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Author Topic: Old guitar Amp power polarity and live chassis  (Read 14800 times)

Kevin Maxwell

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Re: Old guitar Amp power polarity and live chassis
« Reply #50 on: July 02, 2016, 10:06:46 am »

I didnít read all of the posts in this thread so this may have already been covered. I did an American Cancer Society Relay for Life once where the guitar player in one of the bands had an interesting problem with his amp. He had it modified to have a 3 prong grounded cord. But he still had the switch wired to flip the hot and neutral. The only power we had had a GFCI breaker on it and it took us a little bit to realize that he was the one that popped the main circuit feeding everything with his amp. I think he did it twice as we were setting the mics for them. I donít know if this amp had the cap that is being mentioned or if this was just the weird way it was wired.     
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Mike Sokol

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Re: Old guitar Amp power polarity and live chassis
« Reply #51 on: July 02, 2016, 02:17:15 pm »

I didnít read all of the posts in this thread so this may have already been covered. I did an American Cancer Society Relay for Life once where the guitar player in one of the bands had an interesting problem with his amp. He had it modified to have a 3 prong grounded cord. But he still had the switch wired to flip the hot and neutral. The only power we had had a GFCI breaker on it and it took us a little bit to realize that he was the one that popped the main circuit feeding everything with his amp. I think he did it twice as we were setting the mics for them. I donít know if this amp had the cap that is being mentioned or if this was just the weird way it was wired.   

Most likely he still had the stinger cap installed, so flipping the switch one way would be fine since the cap was connected between neutral and ground, while flipping it the other way would place the cap between hot and ground. Those old stinger caps tend to get leaky, so if it exceeded 6 mA of current it would certainly trip any GFCI upstream of it. He just needs to cut the stinger cap out of the circuit and it should work fine.

BTW: This is why I think that there should be a separate GFCI for each backline amp. If one stage amp looses power, then it's not that big a deal. However, taking down the entire PA system due to one GFCI far upstream tripping is what gives GFCI's a bad name.
« Last Edit: July 02, 2016, 03:44:20 pm by Mike Sokol »
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Jeff Bankston

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Re: Old guitar Amp power polarity and live chassis
« Reply #52 on: July 03, 2016, 03:33:40 am »

I will be picking up a 1972 Fender Twin Reverb in a few weeks that I'm buying from a friend. It has a 3 wire cord someone installed but he doesnt know anything about the cap so I will be removing it if it's still in place. I'll also replace the PS caps if they are old. I'm also going to remove the master volume circut. Now I will be able to do pig snorts again through a mic while taping on the reverb tank like use to do on the other geetar players Fender Twin Reverbs amps.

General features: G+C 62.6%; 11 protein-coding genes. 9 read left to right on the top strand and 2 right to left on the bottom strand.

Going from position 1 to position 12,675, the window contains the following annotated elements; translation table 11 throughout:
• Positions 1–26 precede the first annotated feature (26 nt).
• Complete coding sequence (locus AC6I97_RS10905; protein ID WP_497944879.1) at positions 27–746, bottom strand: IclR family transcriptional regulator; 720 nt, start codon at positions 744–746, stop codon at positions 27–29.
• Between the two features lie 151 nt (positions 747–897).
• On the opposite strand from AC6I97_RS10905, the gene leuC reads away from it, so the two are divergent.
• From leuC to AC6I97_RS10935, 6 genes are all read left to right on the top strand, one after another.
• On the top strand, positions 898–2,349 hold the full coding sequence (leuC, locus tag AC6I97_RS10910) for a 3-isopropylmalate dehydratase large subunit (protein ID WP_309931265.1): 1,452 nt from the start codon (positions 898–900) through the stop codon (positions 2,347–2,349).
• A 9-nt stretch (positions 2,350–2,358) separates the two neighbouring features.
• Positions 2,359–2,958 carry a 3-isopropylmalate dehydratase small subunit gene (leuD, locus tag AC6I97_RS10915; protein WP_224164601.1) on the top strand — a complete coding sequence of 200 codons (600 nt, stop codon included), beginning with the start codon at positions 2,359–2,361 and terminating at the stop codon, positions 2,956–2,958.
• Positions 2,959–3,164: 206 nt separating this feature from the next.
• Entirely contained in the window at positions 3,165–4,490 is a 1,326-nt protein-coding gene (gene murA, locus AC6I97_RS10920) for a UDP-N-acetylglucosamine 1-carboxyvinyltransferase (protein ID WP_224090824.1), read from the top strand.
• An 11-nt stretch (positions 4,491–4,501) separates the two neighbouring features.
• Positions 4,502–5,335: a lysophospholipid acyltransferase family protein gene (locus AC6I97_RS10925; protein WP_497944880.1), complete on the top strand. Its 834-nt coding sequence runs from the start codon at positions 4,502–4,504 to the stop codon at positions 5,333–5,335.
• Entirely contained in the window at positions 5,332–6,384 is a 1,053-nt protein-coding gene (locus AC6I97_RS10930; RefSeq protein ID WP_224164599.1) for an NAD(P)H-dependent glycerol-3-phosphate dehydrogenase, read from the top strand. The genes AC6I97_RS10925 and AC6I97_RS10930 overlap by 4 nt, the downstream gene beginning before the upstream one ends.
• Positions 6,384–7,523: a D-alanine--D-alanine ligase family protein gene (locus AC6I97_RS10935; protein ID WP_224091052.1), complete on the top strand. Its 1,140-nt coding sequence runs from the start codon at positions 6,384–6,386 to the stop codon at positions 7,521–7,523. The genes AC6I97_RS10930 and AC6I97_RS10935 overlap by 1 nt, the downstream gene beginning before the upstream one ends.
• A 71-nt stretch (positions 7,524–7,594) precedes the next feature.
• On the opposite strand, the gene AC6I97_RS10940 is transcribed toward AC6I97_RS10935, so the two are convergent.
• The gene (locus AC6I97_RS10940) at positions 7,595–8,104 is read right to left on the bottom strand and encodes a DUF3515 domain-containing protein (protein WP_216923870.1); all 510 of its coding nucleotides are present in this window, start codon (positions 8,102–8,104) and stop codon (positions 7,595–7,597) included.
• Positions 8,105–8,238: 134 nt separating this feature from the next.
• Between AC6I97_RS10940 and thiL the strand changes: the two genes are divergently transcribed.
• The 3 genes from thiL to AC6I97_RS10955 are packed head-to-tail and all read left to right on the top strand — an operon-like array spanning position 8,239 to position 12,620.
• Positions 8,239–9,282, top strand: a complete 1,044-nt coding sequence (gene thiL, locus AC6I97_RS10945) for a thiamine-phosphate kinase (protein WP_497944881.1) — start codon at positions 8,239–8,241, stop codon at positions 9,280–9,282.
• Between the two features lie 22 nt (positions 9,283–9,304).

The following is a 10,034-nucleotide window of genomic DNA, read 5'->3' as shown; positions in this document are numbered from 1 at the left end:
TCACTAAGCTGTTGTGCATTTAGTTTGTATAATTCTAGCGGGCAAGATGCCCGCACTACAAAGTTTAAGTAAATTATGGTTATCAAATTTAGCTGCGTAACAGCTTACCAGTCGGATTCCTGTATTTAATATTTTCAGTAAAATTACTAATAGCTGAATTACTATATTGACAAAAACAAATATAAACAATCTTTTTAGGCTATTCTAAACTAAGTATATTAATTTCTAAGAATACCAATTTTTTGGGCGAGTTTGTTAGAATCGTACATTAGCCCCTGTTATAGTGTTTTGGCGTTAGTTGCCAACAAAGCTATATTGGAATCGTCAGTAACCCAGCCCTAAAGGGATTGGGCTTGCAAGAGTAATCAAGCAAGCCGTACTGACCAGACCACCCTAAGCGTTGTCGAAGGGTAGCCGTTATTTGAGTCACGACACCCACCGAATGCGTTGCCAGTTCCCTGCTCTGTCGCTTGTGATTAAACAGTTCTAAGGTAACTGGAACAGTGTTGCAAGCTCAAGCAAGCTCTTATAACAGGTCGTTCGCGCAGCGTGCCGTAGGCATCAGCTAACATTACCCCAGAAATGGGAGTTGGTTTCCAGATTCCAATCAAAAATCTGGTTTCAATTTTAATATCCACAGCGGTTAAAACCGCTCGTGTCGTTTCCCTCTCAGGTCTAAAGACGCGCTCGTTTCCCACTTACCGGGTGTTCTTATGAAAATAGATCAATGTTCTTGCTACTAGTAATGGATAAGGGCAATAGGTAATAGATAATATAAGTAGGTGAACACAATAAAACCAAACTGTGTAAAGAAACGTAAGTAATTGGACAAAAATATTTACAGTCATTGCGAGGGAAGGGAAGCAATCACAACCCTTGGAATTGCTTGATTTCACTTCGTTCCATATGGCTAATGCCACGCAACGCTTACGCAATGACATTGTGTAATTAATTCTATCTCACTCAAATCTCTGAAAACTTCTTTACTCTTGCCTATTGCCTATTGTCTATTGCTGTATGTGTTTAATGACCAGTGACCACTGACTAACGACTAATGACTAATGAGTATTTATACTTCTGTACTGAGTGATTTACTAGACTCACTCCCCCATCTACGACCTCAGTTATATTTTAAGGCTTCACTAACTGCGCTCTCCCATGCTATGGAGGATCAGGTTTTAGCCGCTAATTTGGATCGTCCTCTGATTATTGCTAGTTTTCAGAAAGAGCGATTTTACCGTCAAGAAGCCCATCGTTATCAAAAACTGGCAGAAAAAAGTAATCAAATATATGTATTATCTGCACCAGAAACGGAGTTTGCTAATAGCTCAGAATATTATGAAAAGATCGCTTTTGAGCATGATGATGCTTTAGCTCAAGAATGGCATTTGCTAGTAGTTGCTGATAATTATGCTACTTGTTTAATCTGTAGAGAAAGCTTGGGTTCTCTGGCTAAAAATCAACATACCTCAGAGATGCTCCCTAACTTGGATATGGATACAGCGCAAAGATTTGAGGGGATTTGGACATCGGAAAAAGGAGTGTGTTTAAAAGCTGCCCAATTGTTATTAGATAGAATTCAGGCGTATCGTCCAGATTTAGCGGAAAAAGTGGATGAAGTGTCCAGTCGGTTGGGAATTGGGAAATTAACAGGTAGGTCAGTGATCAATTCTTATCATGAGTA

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Bob Leonard

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Re: Old guitar Amp power polarity and live chassis
« Reply #53 on: July 06, 2016, 08:10:29 am »

Questions of the day.

Q: What parts of what circuit(s) will be replaced, and what components added, after you remove the master volume control and it's associated components.

A: Trade secret, find out yourself.

Q: When removing the death cap do you, A) bypass the switch and leave it in the chassis to fill the hole, or B) Just remove the death cap?

Answer - A. Bypass the switch and leave it in the chassis to fill the hole and give the appearance the amp is still unmodified.
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BOSTON STRONG........
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Geoff Doane

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Re: Old guitar Amp power polarity and live chassis
« Reply #54 on: July 06, 2016, 10:43:30 am »


Answer - A. Bypass the switch and leave it in the chassis to fill the hole and give the appearance the amp is still unmodified.

It now becomes a placebo, and the guitar player can place it in whichever position he feels gives him better tone (or less noise, or more gain, or....).  :)

GTD
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Mike Sokol

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Re: Old guitar Amp power polarity and live chassis
« Reply #55 on: July 06, 2016, 02:03:14 pm »

It now becomes a placebo, and the guitar player can place it in whichever position he feels gives him better tone (or less noise, or more gain, or....).  :)

GTD

I like it. One of my studio engineering buddies used to place a 1/3 octave equalizer back at the producer's desk so that the "producer" could tweak the EQ. But the equalizer wasn't actually patched into the mixing path. This made the producer feel like he had ears and was providing real input, and let the engineer do his job without the producer yelling at him for more jellybeans or whatever toher wacky nonsense words that producers like to use.